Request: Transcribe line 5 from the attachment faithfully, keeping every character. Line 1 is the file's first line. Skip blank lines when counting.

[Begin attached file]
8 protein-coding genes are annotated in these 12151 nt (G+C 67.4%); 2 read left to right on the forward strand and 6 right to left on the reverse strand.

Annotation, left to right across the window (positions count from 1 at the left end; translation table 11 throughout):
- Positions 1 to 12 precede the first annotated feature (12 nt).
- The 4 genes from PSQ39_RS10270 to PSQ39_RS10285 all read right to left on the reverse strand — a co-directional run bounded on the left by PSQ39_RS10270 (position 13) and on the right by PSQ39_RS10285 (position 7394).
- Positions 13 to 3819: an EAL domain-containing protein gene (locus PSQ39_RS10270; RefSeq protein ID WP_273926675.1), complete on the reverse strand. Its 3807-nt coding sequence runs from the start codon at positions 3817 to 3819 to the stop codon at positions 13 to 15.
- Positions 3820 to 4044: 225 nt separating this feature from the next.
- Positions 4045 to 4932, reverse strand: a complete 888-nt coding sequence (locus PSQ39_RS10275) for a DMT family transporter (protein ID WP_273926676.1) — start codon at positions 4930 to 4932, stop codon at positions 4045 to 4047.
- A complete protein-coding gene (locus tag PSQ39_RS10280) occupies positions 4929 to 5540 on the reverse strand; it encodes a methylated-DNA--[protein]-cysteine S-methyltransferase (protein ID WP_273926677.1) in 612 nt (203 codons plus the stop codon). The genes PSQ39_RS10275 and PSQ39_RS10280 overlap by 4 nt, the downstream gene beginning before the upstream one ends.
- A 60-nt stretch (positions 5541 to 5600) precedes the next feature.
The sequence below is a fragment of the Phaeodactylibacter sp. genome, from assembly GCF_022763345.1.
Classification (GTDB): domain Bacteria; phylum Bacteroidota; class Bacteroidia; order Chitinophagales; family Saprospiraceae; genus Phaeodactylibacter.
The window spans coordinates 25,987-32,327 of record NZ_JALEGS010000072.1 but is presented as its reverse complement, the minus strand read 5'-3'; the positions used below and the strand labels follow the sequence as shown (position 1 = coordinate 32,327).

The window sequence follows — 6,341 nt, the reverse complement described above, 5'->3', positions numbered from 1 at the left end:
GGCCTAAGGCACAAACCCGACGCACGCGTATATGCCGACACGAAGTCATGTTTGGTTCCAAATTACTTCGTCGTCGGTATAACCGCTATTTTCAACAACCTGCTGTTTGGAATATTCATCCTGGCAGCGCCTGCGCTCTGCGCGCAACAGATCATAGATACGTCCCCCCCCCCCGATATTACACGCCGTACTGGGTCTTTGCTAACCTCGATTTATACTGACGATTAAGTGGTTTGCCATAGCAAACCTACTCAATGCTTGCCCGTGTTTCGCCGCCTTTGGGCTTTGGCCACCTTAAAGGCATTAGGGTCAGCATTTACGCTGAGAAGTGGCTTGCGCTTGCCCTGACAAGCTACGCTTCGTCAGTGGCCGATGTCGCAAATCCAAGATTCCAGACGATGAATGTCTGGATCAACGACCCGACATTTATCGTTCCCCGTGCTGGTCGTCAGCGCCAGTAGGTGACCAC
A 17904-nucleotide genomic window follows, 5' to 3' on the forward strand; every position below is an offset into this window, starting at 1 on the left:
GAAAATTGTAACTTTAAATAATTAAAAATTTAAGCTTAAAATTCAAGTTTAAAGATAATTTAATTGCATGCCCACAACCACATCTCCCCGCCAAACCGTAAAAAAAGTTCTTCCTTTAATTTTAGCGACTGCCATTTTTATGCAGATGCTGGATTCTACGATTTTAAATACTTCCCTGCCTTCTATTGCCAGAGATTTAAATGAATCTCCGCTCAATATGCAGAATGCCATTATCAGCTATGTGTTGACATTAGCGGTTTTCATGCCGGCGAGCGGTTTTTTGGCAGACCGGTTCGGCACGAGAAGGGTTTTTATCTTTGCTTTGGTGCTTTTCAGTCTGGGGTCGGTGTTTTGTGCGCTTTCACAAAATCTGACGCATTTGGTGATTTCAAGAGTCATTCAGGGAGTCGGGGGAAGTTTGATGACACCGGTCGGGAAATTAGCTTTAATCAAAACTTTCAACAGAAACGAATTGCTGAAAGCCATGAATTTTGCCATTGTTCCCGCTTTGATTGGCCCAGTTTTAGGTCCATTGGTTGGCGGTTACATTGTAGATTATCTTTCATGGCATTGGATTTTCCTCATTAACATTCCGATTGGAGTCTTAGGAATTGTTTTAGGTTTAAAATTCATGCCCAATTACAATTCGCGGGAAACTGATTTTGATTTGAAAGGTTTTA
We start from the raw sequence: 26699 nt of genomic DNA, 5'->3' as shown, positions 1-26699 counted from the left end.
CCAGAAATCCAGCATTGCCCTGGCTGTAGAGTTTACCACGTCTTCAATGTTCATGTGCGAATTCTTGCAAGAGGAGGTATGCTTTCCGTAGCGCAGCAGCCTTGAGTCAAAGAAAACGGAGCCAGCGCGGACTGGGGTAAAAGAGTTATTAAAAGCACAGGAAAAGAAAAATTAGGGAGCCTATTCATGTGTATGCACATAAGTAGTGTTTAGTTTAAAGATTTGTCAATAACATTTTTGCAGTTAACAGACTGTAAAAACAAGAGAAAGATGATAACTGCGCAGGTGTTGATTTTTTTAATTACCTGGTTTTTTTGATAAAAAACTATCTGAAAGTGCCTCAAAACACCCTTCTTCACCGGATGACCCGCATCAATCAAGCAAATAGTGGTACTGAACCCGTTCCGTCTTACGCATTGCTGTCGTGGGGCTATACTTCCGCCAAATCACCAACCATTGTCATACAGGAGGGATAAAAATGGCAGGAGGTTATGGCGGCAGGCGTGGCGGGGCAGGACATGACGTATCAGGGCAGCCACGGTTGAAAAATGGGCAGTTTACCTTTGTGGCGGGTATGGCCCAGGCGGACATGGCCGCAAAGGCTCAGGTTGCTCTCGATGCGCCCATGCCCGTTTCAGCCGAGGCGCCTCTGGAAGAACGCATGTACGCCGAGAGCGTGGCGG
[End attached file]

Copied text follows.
- Positions 13 to 3819: an EAL domain-containing protein gene (locus PSQ39_RS10270; RefSeq protein ID WP_273926675.1), complete on the reverse strand. Its 3807-nt coding sequence runs from the start codon at positions 3817 to 3819 to the stop codon at positions 13 to 15.